NSLog(@"lastMonth=%@",lastMonth);
  • 13
    You're leaking memory all over with those fromDate:[[NSDate alloc] init] bits. – Shaggy Frog Dec 23 '09 at 6:53
  • 21
    @Shaggy Frog: I guess he is assuming ARC is enabled... ;) – orj Mar 13 '12 at 5:30
  • 3
    This code doesn't work correctly. It doesn't take into account the fractions of a second that are part of the input date. Ie, the date could have 30.1234 seconds and the NSDateComponents only has 30 as the seconds value so subtracting 30 seconds from the NSDate leaves you with 0.1234 seconds past midnight. Also, some days have more (or less) than 24 hours (daylight savings) so getting yesterday's date should really use [components setDay:-1] rather than [components setHour:-24]. – orj Mar 13 '12 at 5:33
  • 5
    @orj FYI, ARC came out ages after that answer was posted – Shaggy Frog Mar 13 '12 at 15:38
  • 3
    @orj Also, on daylight saving time changes, subtracting the hours doesn't give you midnight. -1. This code is not worth 35 upvotes. – Nikolai Ruhe May 16 '13 at 13:18
40

NSDateComponents is nice to get today:

NSCalendar *cal = [NSCalendar currentCalendar];

NSDate *date = [NSDate date];
NSDateComponents *comps = [cal components:(NSYearCalendarUnit | NSMonthCalendarUnit | NSDayCalendarUnit)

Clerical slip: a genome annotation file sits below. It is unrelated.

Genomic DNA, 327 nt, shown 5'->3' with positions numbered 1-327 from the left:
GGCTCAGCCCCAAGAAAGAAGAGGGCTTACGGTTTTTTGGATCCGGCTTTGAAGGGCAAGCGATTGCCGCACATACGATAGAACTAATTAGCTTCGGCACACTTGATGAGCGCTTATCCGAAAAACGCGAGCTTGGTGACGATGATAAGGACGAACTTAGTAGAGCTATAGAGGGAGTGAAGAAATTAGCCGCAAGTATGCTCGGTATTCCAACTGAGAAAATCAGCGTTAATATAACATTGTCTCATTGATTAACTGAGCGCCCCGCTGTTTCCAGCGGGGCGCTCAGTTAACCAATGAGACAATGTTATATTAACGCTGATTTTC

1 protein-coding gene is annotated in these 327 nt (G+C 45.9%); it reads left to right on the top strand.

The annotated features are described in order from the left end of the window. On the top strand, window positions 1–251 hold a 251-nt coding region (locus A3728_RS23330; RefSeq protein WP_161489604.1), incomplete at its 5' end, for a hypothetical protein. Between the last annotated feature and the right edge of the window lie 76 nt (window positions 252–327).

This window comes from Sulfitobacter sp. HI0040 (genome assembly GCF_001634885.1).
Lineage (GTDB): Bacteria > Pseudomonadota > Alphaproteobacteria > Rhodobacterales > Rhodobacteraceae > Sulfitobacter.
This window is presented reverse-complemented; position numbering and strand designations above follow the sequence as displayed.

fromDate:date];
NSDate *today = [cal dateFromComponents:comps];

This creates a NSDate with only year, month and date:

(gdb) po today
2010-06-22 00:00:00 +0200

To get yesterday, etc. you can calculate it using NSDateComponents:

NSDateComponents *components = [[NSDateComponents alloc] init];
[components setDay:-1];
NSDate *yesterday = [cal dateByAddingComponents:components toDate:today options:0];
  • Don't you need to include the era component? – Chris Page Oct 23 '11 at 9:48
  • Nice. Used this to calculate a date 8 years in the past and it works nicely. Just need to fix a leak here: [[NSDateComponents alloc] init]; – Craig B Nov 14 '11 at 0:45
  • @CraigB thanks. It's not meant to be a complete example. Left out the obvious memory management as a challenge for the reader ;) – Christian Beer Nov 14 '11 at 11:13